"Just going through the GTI Quarterly, which you posted on Wednesday. While in general agreement, there is this table on page 3, comparing Sub-Saharan Africa as a whole - an artificial entity with often thinly traded stock markets, which nevertheless experiences growth in many areas - with other emerging markets. Quote: "The most important statistic is that the median age in SSA is 19." Yes, but. The table doesn't include that the median life expectancy in quite e number of SSA countries is in the forties, due to AIDS and often poor healthcare. In other words, many of those nineteen-year-olds will not be consumers for another forty or sixty years, but sadly not even for the next ten, ensuring that the median age remains low. Students and teachers are often among the most affected. I don't know the figures for other continents, but in this one respect GTI might be comparing apples with pears."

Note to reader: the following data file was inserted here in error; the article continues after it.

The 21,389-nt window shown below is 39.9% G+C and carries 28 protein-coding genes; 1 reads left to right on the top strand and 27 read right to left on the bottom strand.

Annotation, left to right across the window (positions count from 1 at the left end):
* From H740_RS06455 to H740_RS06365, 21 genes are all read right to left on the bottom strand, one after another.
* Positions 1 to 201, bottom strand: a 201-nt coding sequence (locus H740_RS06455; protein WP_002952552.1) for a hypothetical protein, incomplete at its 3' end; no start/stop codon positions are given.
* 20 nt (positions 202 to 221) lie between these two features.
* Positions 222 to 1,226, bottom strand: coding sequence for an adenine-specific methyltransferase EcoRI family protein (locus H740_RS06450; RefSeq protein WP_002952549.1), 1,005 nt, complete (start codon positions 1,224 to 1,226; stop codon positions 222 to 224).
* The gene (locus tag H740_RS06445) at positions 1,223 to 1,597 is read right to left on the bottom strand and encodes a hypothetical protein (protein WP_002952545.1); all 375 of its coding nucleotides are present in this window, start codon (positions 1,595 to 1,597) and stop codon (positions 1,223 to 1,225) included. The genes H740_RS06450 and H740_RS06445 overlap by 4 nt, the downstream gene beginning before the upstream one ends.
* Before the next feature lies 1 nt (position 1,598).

David Fuller's view Thank you so much for this important, on location (Tanzania) assessment which can only make a huge difference in terms of demographic considerations.
Despite the occasionally strong cyclical performance, I personally have never been tempted to invest in Sub-Saharan Africa. There are three main reasons: 1) I would have trouble getting relevant data; 2) in the global beauty contest I see safer and more liquid markets with proven growth trends; 3) thinly traded markets are heavily influenced by a handful of institutional investors who can drive them up on weight of capital and back down again even more quickly.